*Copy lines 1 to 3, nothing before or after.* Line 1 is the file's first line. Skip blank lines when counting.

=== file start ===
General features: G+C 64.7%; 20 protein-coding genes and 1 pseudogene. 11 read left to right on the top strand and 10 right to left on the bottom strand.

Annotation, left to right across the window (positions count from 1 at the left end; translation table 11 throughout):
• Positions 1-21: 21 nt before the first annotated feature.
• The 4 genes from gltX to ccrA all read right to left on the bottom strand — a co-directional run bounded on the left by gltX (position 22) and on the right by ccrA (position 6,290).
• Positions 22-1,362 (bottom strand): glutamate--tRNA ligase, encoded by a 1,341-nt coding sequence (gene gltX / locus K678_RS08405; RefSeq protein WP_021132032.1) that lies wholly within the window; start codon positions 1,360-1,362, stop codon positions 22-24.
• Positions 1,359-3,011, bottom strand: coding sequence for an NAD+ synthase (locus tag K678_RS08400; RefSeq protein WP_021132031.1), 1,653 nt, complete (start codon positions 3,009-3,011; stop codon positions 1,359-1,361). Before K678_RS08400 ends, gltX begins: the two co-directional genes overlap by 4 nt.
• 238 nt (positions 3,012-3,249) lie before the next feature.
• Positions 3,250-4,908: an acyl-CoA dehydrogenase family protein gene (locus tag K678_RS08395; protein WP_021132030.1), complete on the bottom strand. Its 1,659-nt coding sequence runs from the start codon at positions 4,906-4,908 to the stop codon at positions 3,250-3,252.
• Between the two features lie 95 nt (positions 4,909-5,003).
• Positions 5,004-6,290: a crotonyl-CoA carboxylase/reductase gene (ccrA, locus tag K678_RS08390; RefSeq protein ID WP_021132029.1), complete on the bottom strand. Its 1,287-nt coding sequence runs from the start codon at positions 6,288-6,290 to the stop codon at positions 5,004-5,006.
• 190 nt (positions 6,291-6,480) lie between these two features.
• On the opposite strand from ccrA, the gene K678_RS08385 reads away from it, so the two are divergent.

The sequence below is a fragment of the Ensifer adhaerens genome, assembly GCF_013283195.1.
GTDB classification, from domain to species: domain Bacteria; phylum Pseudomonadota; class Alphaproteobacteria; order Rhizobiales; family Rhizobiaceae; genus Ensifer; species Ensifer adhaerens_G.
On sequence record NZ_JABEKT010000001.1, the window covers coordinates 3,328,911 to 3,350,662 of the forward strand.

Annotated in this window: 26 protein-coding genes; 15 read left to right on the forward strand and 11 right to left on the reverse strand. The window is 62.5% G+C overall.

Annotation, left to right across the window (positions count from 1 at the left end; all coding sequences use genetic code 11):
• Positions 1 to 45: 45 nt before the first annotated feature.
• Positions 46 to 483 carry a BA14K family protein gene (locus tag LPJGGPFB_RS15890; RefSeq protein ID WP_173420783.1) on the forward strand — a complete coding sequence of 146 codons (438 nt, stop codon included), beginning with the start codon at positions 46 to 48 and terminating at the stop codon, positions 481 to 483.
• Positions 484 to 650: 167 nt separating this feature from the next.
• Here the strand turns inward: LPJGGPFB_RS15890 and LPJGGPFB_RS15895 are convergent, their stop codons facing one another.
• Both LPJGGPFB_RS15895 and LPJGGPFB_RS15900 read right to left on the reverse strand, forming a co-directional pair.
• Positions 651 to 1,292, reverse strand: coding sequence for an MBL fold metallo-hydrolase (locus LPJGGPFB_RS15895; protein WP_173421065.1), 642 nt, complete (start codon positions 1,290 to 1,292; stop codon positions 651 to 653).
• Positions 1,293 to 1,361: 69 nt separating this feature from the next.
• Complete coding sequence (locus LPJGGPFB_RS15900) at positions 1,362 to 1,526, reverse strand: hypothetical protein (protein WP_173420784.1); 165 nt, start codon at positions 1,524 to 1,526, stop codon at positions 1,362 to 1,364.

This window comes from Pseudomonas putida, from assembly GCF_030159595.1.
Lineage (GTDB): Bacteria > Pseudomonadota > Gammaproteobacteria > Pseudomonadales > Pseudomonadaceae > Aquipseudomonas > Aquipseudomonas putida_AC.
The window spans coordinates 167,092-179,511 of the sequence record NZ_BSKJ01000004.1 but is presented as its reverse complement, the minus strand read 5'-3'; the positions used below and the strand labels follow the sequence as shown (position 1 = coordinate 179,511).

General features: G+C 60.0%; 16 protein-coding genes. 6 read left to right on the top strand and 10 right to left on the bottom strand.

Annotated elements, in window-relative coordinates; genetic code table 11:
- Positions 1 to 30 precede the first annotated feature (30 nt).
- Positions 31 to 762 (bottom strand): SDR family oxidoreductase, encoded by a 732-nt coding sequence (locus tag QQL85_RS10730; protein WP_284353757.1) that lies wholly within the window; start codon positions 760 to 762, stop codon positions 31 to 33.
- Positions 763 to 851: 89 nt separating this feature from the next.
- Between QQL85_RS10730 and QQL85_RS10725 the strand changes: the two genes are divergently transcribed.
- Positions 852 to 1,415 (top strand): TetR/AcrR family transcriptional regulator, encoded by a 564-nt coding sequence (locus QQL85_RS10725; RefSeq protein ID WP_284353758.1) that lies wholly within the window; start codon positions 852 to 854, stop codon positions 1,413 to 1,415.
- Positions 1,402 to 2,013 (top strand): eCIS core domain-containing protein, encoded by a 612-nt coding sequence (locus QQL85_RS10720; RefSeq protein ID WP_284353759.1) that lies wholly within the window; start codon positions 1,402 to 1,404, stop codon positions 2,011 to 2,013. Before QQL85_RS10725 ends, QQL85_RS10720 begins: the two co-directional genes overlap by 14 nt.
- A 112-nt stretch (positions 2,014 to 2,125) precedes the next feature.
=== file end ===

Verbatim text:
General features: G+C 64.7%; 20 protein-coding genes and 1 pseudogene. 11 read left to right on the top strand and 10 right to left on the bottom strand.

Annotation, left to right across the window (positions count from 1 at the left end; translation table 11 throughout):
• Positions 1-21: 21 nt before the first annotated feature.